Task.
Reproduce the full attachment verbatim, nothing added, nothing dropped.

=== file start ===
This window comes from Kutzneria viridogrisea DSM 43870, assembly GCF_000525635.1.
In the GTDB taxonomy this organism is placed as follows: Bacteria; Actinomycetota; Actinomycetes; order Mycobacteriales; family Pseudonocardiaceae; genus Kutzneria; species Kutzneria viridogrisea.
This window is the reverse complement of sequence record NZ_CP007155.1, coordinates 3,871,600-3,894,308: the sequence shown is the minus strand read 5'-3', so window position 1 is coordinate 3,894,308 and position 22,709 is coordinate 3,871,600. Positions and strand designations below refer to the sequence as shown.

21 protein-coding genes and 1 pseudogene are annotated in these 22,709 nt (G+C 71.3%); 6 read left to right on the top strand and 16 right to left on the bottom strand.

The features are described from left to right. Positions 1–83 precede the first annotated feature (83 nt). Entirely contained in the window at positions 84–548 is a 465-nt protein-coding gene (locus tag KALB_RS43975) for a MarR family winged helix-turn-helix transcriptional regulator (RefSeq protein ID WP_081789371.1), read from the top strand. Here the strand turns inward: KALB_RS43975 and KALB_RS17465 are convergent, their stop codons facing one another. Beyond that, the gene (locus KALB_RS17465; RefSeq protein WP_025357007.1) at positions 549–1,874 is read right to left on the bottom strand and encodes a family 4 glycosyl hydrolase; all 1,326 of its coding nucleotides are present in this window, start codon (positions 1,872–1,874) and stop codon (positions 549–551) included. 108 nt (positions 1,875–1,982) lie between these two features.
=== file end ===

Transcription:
This window comes from Kutzneria viridogrisea DSM 43870, assembly GCF_000525635.1.
In the GTDB taxonomy this organism is placed as follows: Bacteria; Actinomycetota; Actinomycetes; order Mycobacteriales; family Pseudonocardiaceae; genus Kutzneria; species Kutzneria viridogrisea.
This window is the reverse complement of sequence record NZ_CP007155.1, coordinates 3,871,600-3,894,308: the sequence shown is the minus strand read 5'-3', so window position 1 is coordinate 3,894,308 and position 22,709 is coordinate 3,871,600. Positions and strand designations below refer to the sequence as shown.

21 protein-coding genes and 1 pseudogene are annotated in these 22,709 nt (G+C 71.3%); 6 read left to right on the top strand and 16 right to left on the bottom strand.

The features are described from left to right. Positions 1–83 precede the first annotated feature (83 nt). Entirely contained in the window at positions 84–548 is a 465-nt protein-coding gene (locus tag KALB_RS43975) for a MarR family winged helix-turn-helix transcriptional regulator (RefSeq protein ID WP_081789371.1), read from the top strand. Here the strand turns inward: KALB_RS43975 and KALB_RS17465 are convergent, their stop codons facing one another. Beyond that, the gene (locus KALB_RS17465; RefSeq protein WP_025357007.1) at positions 549–1,874 is read right to left on the bottom strand and encodes a family 4 glycosyl hydrolase; all 1,326 of its coding nucleotides are present in this window, start codon (positions 1,872–1,874) and stop codon (positions 549–551) included. 108 nt (positions 1,875–1,982) lie between these two features.